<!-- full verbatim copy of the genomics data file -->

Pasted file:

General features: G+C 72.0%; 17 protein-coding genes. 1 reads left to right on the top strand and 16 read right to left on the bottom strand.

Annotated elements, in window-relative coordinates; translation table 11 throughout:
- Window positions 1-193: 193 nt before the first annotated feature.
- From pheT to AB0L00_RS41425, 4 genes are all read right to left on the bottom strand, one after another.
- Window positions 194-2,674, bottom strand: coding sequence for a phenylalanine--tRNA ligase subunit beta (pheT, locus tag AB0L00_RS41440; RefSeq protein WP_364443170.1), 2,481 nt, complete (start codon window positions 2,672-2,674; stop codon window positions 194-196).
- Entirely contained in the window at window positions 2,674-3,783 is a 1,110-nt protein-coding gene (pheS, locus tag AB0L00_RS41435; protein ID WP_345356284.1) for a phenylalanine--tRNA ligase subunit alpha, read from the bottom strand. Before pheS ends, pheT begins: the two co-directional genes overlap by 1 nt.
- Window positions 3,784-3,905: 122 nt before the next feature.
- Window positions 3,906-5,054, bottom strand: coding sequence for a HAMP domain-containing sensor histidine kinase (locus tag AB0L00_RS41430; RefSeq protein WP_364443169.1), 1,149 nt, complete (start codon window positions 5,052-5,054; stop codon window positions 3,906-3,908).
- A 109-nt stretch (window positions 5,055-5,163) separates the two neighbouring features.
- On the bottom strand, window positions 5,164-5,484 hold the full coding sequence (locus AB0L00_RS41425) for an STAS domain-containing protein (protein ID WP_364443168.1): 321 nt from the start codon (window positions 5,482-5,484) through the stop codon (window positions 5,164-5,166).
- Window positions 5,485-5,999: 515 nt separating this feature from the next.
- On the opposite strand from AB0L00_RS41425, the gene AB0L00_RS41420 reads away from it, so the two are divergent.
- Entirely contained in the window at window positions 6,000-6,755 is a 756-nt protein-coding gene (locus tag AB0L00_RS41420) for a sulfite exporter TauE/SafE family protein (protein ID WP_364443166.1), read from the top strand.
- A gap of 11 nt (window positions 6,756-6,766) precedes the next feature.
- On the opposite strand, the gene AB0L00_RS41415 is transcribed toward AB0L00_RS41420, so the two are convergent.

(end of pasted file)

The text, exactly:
General features: G+C 72.0%; 17 protein-coding genes. 1 reads left to right on the top strand and 16 read right to left on the bottom strand.

Annotated elements, in window-relative coordinates; translation table 11 throughout:
- Window positions 1-193: 193 nt before the first annotated feature.
- From pheT to AB0L00_RS41425, 4 genes are all read right to left on the bottom strand, one after another.
- Window positions 194-2,674, bottom strand: coding sequence for a phenylalanine--tRNA ligase subunit beta (pheT, locus tag AB0L00_RS41440; RefSeq protein WP_364443170.1), 2,481 nt, complete (start codon window positions 2,672-2,674; stop codon window positions 194-196).
- Entirely contained in the window at window positions 2,674-3,783 is a 1,110-nt protein-coding gene (pheS, locus tag AB0L00_RS41435; protein ID WP_345356284.1) for a phenylalanine--tRNA ligase subunit alpha, read from the bottom strand. Before pheS ends, pheT begins: the two co-directional genes overlap by 1 nt.
- Window positions 3,784-3,905: 122 nt before the next feature.
- Window positions 3,906-5,054, bottom strand: coding sequence for a HAMP domain-containing sensor histidine kinase (locus tag AB0L00_RS41430; RefSeq protein WP_364443169.1), 1,149 nt, complete (start codon window positions 5,052-5,054; stop codon window positions 3,906-3,908).
- A 109-nt stretch (window positions 5,055-5,163) separates the two neighbouring features.
- On the bottom strand, window positions 5,164-5,484 hold the full coding sequence (locus AB0L00_RS41425) for an STAS domain-containing protein (protein ID WP_364443168.1): 321 nt from the start codon (window positions 5,482-5,484) through the stop codon (window positions 5,164-5,166).
- Window positions 5,485-5,999: 515 nt separating this feature from the next.
- On the opposite strand from AB0L00_RS41425, the gene AB0L00_RS41420 reads away from it, so the two are divergent.
- Entirely contained in the window at window positions 6,000-6,755 is a 756-nt protein-coding gene (locus tag AB0L00_RS41420) for a sulfite exporter TauE/SafE family protein (protein ID WP_364443166.1), read from the top strand.
- A gap of 11 nt (window positions 6,756-6,766) precedes the next feature.
- On the opposite strand, the gene AB0L00_RS41415 is transcribed toward AB0L00_RS41420, so the two are convergent.